It has recently been shown that members of the genus Shewanella, well known as electricity-producing bacteria, are capable of reducing graphene oxide (GO) to electrically conductive graphene (Salas et al., 2012). GO is an intermediate product of graphene, obtained by chemical exfoliation of graphite. Microbial GO reduction took place via respiratory extracellular electron transfer (EET), where GO was used as the terminal electron acceptor (Salas et al., 2012). It has been shown that GO can enrich bacteria capable of EET and the resultant reduced form of GO functions as an electrode with the attached bacteria. The addition of GO was found to facilitate electricity production at both the anode and the cathode in MFC when microbial cultures were used (Yuan et al., 2012; Zhuang et al., 2012).
Graphene oxide has also received considerable attention as an absorbent of a number of toxic chemicals, including heavy metals and organic pollutants (Chowdhury and Balasubramanian, 2014). On the other hand, both GO and graphene have recently been reported to have toxic effects on a number of living systems (Seabra et al., 2014). Nevertheless, the potential ecological risk of GO when applied to SMFCs and PMFCs may be reduced by assuming that GO-used systems can control the redox state of heavy metals as pollutants, thereby decreasing the uptake of toxic metals by plants.
In this study, we examine the effects of the addition of GO on electricity generation in SMFCs and PMFCs. First, SMFC with different concentrations of GO was tested for generating electricity. Second, the concentration of GO which resulted in the highest amount of generated electricity in the SMFC was applied to PMFCs to evaluate its effects on electricity generation and plant growth.
Materials and Methods
Preparation of GO
Graphene oxide from graphite powder with 30-μm particle size (SEC Carbon, Kyoto, Japan) was prepared according to the modified Hummer’s method (Tung et al., 2008), with modifications as reported previously (Tanizawa et al., 2012). Approximately, 7.9 g (dry wt.) of GO was obtained from 10 g of graphite powder. The prepared GO was dissolved in sterilized MILLIQ® water to a concentration of 10 g⋅L−1 and stored at 4°C until use.
SMFC Construction and Operation
Soil microbial fuel cell was constructed using commercially available garden soil (PROTOLEAF, Tokyo, Japan) with and without added GO (Figure 1A). In all cases, the soil (750 g⋅wet wt., corresponding to 250 g⋅dry wt.) was mixed with sodium acetate (10 mmol⋅kg−1 dry wt.), and adjusted to pH 7.0 by mixing with 10 mM MOPS buffer to give a moisture content of 60–70%. A portion of this mixture (450 g⋅wet wt.) was mixed with GO at the desired concentration ranging from 0.0 to 1.9 g⋅kg–1 (dry wt.). An aliquot (150 g⋅wet wt.) of the GO/soil mixture was introduced to a glass container having a working volume of 1000 mL, covered with a graphite felt anode (90-mm diameter, 5-mm thickness, Keego Technologies, Stanford, CA), and then covered with the remainder of the GO/soil mixture. Finally, a portion of the soil mixture that did not contain GO (300 g) was added to the top of the GO/soil mixture in the glass container. The glass container was sealed and incubated at 28°C for 10 days. After incubation, the soil was covered with a graphite felt cathode, and polarized at 28°C for 5 days by connecting the anode and cathode via an external resistor of 1000 Ω. The voltage in the SMFCs was recorded every 60 min using a data logger (T&D Corporation, Nagano, Japan).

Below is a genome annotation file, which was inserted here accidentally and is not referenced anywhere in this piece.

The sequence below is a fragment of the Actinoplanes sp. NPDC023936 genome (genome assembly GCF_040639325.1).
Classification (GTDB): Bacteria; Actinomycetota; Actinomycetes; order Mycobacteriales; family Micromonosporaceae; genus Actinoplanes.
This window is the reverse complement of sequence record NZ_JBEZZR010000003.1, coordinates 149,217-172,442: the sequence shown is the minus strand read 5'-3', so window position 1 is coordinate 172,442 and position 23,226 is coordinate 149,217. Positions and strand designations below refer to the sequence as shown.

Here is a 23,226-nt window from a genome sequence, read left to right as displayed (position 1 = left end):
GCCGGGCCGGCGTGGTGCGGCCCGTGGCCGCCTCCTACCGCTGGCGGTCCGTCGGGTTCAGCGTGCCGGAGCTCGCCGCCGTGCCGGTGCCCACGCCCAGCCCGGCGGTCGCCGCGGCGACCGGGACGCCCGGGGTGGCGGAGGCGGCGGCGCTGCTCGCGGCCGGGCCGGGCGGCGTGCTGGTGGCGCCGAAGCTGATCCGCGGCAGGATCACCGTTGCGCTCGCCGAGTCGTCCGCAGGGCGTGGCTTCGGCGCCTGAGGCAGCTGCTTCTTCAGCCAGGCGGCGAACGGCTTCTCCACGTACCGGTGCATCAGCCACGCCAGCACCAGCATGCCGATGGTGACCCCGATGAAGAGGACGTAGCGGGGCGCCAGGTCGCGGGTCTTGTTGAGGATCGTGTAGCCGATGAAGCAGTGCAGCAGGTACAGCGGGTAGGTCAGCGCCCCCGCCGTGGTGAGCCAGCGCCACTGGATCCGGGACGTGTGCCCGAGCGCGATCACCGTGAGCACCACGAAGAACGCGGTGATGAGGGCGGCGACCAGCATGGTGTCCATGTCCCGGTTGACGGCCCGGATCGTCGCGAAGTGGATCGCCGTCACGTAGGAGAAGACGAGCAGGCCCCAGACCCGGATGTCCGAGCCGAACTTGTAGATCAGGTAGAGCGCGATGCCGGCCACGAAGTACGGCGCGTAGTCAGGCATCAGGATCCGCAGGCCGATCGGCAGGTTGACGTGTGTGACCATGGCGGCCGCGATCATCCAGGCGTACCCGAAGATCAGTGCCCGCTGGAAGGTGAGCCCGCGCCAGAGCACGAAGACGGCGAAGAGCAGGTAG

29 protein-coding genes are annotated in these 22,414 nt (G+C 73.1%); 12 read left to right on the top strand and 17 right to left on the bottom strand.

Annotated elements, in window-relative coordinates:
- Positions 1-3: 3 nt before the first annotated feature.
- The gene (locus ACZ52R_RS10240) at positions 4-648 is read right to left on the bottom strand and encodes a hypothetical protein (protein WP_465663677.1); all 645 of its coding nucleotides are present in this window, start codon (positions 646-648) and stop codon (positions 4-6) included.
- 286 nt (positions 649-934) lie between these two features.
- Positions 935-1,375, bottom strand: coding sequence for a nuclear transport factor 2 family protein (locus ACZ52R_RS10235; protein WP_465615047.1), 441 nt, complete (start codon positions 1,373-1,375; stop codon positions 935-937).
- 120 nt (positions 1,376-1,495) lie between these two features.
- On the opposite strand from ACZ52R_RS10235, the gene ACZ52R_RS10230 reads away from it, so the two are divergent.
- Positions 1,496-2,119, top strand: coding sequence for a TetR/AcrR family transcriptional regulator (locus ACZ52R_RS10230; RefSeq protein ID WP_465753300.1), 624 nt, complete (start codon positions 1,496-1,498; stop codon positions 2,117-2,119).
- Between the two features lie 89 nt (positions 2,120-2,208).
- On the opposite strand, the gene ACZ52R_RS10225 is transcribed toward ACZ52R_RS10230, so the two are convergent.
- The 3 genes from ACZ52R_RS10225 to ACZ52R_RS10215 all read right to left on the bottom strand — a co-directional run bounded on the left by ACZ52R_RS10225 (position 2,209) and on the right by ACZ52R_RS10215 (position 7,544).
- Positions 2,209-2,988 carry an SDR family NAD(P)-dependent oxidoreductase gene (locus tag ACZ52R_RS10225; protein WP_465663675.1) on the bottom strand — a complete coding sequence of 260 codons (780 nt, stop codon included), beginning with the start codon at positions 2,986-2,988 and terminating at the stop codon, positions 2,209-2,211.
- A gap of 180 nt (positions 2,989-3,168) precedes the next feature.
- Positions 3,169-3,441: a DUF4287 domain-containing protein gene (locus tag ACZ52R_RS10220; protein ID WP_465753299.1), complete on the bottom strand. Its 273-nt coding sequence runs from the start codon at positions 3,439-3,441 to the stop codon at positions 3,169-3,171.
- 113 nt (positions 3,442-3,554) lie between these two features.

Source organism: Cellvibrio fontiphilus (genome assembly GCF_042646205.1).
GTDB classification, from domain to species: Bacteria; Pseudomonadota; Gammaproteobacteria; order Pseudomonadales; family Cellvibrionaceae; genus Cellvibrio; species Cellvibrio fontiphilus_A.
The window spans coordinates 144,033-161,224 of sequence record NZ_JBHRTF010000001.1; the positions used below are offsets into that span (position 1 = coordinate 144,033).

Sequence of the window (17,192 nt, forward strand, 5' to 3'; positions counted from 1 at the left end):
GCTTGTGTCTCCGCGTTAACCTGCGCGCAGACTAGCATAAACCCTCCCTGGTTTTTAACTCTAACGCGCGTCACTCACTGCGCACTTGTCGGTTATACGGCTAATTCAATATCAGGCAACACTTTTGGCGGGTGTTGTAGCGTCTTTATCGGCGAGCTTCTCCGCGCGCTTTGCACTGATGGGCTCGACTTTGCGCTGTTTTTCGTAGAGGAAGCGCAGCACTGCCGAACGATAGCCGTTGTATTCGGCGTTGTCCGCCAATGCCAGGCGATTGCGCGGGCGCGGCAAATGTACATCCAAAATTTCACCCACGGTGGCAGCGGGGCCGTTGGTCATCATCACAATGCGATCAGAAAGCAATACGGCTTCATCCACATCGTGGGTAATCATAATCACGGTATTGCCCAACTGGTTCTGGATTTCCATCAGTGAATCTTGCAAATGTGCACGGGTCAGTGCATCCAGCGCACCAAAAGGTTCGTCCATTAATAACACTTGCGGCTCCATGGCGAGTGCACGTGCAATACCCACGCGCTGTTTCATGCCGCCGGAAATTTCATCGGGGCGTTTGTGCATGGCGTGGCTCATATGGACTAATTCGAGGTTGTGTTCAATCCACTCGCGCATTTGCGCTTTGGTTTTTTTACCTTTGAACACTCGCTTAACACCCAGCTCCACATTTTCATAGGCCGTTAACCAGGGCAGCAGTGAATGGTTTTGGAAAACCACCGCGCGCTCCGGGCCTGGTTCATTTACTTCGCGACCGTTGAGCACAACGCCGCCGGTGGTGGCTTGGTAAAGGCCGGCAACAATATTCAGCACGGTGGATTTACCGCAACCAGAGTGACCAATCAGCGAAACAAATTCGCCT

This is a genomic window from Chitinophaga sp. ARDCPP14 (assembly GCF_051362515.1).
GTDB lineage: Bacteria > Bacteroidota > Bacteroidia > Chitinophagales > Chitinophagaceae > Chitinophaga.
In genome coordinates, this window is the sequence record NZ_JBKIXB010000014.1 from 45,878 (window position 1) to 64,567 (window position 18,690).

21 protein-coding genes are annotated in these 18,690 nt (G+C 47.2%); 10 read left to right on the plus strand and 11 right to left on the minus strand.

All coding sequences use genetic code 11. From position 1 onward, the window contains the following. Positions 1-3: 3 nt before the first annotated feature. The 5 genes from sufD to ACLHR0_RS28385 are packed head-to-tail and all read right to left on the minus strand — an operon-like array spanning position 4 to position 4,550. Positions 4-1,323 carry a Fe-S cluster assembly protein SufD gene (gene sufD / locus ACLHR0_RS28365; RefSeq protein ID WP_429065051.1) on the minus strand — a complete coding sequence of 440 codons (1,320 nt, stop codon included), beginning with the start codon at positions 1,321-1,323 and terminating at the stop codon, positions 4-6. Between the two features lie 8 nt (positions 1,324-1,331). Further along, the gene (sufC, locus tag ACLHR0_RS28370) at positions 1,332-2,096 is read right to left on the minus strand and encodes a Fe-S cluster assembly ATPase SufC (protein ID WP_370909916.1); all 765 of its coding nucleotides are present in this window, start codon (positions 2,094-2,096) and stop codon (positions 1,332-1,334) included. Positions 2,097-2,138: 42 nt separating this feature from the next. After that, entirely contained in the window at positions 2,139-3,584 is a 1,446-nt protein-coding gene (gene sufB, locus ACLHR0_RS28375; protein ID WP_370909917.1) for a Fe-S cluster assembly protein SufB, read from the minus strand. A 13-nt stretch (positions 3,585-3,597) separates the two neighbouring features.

To evaluate GO-enhanced effects, electricity generation was studied in triple fed-batch experiments of SMFC with or without GO (1.0 g⋅kg–1), which were constructed as described above. The SMFCs were spiked with 5 mM acetate solution (20 mL) and polarized at 28°C for 5 days by connecting the anode and the cathode via an external resistor of 100 Ω. The acetate solution (40 mL each) was periodically added during the start-up operation of the SMFC. Differences in the surface power density between the SMFC and GO-SMFC samples were statistically analyzed using an unpaired two-tailed t-test with Welch’s correction where p < 0.05.
Cyclic voltammetry (CV) was performed using an EC stat-300 (EC Frontier, Inc., Kyoto, Japan). The graphite felt anode in the soil was kept as the working electrode, and the graphite felt cathode on the soil surface was used as the counter electrode. An Ag/AgCl electrode was used as a reference electrode and placed in the soil near the cathode. Potentials ranging from −0.8 to +0.2 V (vs. Ag/AgCl) were applied at a scan rate of 0.2 mV⋅ s−1 with continuous monitoring of the current response.